City Council committee hears strong accusations around management of Beale Street

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MEMPHIS, Tenn. -- It was a war of words during a Memphis City Council committee meeting Tuesday.

It included accusations of racism and cronyism. It was all over a battle of who should manage Beale Street.

"Imma tell all you, it`s gross discrimination in the greatest form," said Memphis City Councilman Joe Brown.

State lawmakers also came to weigh in on the discussion.

"If we let this go the way that it`s going now you will endorse the same economic discrimination, the same lack of prosperity that`s been going on in this city, this county and this state for far too long," said State Representative G.A. Hardaway.

The discussion began after Memphis City Councilman Martavius Jones said he requested an update on the management of Beale Street.

Strong words were shared in the City Council committee meeting after managing company 21 Beale said they were baffled as to why they weren't chosen to manage iconic Beale Street known to many as the 'Crown Jewel' of Memphis.

Dwain Kyles, chief administrative officer of 21 Beale said his company jumped through every hoop, and beat out their competition to manage Beale.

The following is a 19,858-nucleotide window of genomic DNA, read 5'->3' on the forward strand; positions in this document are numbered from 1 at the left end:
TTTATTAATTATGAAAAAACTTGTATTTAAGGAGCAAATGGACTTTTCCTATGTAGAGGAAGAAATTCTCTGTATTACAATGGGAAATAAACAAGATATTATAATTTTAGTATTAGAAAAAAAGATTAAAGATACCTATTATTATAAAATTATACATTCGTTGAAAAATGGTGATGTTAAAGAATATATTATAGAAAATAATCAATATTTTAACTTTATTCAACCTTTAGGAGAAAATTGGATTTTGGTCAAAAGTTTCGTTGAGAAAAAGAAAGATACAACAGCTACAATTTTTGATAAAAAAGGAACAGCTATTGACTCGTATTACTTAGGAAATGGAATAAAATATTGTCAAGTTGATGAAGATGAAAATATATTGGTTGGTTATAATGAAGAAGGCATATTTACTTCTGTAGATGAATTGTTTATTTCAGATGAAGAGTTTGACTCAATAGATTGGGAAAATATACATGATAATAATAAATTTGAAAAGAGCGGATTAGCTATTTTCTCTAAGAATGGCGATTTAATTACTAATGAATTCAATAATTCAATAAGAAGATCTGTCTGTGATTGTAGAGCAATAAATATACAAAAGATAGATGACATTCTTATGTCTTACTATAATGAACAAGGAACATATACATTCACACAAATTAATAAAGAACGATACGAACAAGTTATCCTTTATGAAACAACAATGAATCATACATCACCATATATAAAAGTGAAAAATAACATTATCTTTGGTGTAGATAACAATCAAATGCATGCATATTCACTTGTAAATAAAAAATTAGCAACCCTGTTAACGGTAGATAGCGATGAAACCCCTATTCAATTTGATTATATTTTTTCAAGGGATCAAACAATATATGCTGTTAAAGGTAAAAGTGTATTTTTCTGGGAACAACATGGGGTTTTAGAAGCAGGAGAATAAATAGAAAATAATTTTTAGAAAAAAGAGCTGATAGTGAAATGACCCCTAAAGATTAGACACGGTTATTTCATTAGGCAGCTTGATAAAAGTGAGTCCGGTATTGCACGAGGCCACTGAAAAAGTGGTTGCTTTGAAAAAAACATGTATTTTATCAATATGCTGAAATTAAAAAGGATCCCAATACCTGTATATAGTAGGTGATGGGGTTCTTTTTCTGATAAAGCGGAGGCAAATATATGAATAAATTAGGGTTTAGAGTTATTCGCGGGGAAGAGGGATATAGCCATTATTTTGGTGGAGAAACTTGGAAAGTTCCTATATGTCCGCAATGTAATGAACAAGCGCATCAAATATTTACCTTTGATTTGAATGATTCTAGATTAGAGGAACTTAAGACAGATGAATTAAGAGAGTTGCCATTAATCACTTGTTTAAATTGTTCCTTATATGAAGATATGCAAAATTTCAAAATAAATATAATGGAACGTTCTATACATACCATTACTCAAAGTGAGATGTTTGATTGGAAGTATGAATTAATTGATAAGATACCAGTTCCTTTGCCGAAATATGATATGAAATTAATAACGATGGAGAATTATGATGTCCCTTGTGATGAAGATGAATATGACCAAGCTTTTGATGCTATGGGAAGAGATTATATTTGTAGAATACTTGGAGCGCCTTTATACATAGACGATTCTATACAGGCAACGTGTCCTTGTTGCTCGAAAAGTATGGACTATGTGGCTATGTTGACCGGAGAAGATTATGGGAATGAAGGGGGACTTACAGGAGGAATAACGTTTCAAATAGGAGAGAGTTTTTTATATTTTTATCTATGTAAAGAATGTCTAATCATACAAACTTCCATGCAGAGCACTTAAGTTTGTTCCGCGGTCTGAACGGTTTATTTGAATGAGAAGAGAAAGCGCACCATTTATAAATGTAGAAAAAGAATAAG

"The Beale Street Tourism Development Authority was adamant about not declaring us the winner. The reasons given were that we don`t have experience or requisite experience, our fees were way too high and way out of line," said Kyles.

He said his group is made of well-known people in Memphis with a wealth of property management and marketing experience and their fees were only a small percentage more. He called claims of racism unfortunate.

"These things matter. A lot. Nobody wants to bring their family to a city where people are slinging that allegation around," he said.

A representative for the Beale Street Tourism Development Authority said claims of racism and cronyism aren`t true and said after consideration 21 Beale wasn't fit for the job.

"There are a couple of things that happened in the past. There were a couple of red flags with the principles," said Casey Shannon.

The discussion spurred several council members to raise the question if they need to get involved in the process about who will eventually manage the street.

No decision was made at the meeting. The plan is to have the committee hear from the Downtown Memphis Commission, who is temporarily managing the street, in the coming weeks.